I’m the type of person who always needs an answer for things. And if someone asks me a question, I want to always be able to give them an answer. But one thing I continue to learn the older I get is that it’s okay to not have an answer for something…
As a teacher and coach, there comes a time when something is said or done and you’re usually the person who always has a response. People look to you for an answer. Whether it’s a student or a player. I imagine the same for parents, too. I often relate stuff to being a parent, (even though I’m not one), because I imagine teaching and coaching is like… well, parenting. They’re just not my blood!. I can think of two specific occasions in the past year where something happened and I didn’t know what to say, and something was said and I didn’t know what to say.
Scenario #1: This past spring during soccer we lost a game in double-overtime to the best team in the conference. My players were so torn up. They collapsed on the field. After the game I took them behind the bleachers to have our post-game talk, and they were all crying. They were crying out of frustration and disappointment. They honestly played their hearts out that game, only to lose in the last six seconds, it was heart breaking. For them as players and for me as a coach. Not because we lost, but seeing them hurting, hurt me. I had no idea what to say to them. What do you say to a group of teenage girls who just lost to the same team in double-overtime that we had JUST lost to the previous season in double-overtime as well? It was a David vs. Goliath story. Unfortunately, Goliath prevailed. I was speechless. I didn’t want to do the “coach thing” at that moment. It wasn’t the time. But I had to say something. They needed to hear something… so… we prayed.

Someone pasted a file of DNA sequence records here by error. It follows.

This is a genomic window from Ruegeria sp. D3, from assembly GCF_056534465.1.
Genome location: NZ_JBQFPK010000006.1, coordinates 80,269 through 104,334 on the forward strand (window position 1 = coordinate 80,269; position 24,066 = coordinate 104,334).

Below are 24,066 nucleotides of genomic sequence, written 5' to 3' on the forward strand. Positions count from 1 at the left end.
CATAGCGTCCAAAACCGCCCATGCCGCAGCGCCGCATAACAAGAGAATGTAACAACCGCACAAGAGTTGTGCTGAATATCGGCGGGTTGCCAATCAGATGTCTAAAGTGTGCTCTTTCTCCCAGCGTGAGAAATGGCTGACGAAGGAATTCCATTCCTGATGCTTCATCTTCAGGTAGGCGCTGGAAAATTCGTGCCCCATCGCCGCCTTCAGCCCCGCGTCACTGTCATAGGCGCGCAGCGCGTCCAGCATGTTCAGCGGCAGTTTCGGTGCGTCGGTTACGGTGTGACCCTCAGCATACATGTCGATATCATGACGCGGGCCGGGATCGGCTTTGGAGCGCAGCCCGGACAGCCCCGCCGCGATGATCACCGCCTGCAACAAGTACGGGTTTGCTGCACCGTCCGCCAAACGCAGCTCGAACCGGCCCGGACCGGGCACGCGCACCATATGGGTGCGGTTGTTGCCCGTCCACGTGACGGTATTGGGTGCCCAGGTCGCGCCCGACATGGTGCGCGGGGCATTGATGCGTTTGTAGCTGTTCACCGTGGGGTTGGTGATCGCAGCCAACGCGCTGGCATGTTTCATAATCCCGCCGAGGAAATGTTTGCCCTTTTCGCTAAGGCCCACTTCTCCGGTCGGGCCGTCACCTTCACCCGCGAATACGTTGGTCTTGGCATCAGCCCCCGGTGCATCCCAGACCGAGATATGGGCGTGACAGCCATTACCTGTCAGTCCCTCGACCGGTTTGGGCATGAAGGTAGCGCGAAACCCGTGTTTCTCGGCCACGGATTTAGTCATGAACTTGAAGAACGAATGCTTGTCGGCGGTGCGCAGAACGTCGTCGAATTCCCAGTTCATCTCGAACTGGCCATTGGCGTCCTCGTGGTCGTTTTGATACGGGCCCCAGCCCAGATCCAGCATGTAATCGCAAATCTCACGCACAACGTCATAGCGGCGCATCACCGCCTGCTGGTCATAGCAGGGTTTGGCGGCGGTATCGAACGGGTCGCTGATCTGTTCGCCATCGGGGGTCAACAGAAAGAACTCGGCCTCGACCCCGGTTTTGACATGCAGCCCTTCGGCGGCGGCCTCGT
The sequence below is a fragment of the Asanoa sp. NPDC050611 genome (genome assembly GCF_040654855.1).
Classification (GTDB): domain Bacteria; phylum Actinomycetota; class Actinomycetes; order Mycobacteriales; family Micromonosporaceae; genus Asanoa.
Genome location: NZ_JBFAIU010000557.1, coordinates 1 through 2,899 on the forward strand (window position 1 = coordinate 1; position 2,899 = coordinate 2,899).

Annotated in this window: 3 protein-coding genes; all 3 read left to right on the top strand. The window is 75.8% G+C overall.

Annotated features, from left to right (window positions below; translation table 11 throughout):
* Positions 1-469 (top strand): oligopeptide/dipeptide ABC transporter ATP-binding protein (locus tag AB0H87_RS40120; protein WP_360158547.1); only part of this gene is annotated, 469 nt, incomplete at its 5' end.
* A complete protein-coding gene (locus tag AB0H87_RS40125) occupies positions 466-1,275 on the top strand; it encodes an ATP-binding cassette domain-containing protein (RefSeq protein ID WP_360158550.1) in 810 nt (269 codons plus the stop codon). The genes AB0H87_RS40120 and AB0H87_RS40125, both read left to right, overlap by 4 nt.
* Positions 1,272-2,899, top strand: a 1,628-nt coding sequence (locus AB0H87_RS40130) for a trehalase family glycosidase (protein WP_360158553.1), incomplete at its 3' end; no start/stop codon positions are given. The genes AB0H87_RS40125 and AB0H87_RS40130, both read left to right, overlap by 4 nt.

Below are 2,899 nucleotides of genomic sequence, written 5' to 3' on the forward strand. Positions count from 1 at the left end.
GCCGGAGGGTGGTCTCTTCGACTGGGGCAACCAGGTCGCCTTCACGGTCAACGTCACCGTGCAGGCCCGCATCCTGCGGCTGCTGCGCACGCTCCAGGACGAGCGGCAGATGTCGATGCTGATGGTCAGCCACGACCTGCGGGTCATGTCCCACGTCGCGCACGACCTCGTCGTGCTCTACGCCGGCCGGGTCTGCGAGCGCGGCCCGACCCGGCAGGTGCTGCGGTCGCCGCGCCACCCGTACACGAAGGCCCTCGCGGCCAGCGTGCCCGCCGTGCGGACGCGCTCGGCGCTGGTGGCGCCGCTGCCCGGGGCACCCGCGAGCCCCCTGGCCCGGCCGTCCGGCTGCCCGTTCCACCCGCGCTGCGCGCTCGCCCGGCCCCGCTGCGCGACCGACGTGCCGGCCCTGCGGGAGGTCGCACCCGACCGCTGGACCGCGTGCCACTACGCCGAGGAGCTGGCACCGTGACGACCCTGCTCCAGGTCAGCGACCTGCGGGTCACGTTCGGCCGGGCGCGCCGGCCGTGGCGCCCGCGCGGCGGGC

Scenario #2: A student approached me at the beginning of class and said his little brother was having heart problems and possibly cancer. He was telling me this in front of the whole class as people were gathering to their seats, and he asked me about how bad it could get, that if his brother could die from it. I had no idea what to tell him, plus I didn’t really feel like it was my call to give him any of that information. Again, I was left almost speechless. But he was looking to me for a response. I analyzed the situation and tried to deter attention away from him because by now students were beginning to eavesdrop. We ended up lining up for lunch and I privately whispered to him, “If you need anything let me know.” I later responded on my own through prayer and asked my friends to pray for him as well.
So what do you say when you don’t know what to say?
- Pray some more.
We don’t always have an answer. But we can always have a response: Prayer.